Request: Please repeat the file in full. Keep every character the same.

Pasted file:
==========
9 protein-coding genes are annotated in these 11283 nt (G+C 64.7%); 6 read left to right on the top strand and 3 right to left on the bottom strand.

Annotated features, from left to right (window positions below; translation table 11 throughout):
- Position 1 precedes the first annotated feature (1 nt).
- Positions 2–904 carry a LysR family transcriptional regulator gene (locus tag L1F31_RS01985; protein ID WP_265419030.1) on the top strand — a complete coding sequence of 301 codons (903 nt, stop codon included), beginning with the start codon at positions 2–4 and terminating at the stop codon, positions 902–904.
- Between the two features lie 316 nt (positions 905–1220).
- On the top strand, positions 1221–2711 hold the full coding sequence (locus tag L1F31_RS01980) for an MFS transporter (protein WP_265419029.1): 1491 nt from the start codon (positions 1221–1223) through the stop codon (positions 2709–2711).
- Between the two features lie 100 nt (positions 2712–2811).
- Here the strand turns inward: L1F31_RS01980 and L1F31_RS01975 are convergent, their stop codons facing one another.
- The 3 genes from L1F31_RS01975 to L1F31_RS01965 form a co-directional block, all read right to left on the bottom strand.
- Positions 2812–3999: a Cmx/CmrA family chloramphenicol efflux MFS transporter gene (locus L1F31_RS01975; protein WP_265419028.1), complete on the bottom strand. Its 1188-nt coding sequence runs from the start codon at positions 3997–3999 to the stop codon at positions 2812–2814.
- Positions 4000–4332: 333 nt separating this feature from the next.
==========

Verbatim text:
9 protein-coding genes are annotated in these 11283 nt (G+C 64.7%); 6 read left to right on the top strand and 3 right to left on the bottom strand.

Annotated features, from left to right (window positions below; translation table 11 throughout):
- Position 1 precedes the first annotated feature (1 nt).
- Positions 2–904 carry a LysR family transcriptional regulator gene (locus tag L1F31_RS01985; protein ID WP_265419030.1) on the top strand — a complete coding sequence of 301 codons (903 nt, stop codon included), beginning with the start codon at positions 2–4 and terminating at the stop codon, positions 902–904.
- Between the two features lie 316 nt (positions 905–1220).
- On the top strand, positions 1221–2711 hold the full coding sequence (locus tag L1F31_RS01980) for an MFS transporter (protein WP_265419029.1): 1491 nt from the start codon (positions 1221–1223) through the stop codon (positions 2709–2711).
- Between the two features lie 100 nt (positions 2712–2811).
- Here the strand turns inward: L1F31_RS01980 and L1F31_RS01975 are convergent, their stop codons facing one another.
- The 3 genes from L1F31_RS01975 to L1F31_RS01965 form a co-directional block, all read right to left on the bottom strand.
- Positions 2812–3999: a Cmx/CmrA family chloramphenicol efflux MFS transporter gene (locus L1F31_RS01975; protein WP_265419028.1), complete on the bottom strand. Its 1188-nt coding sequence runs from the start codon at positions 3997–3999 to the stop codon at positions 2812–2814.
- Positions 4000–4332: 333 nt separating this feature from the next.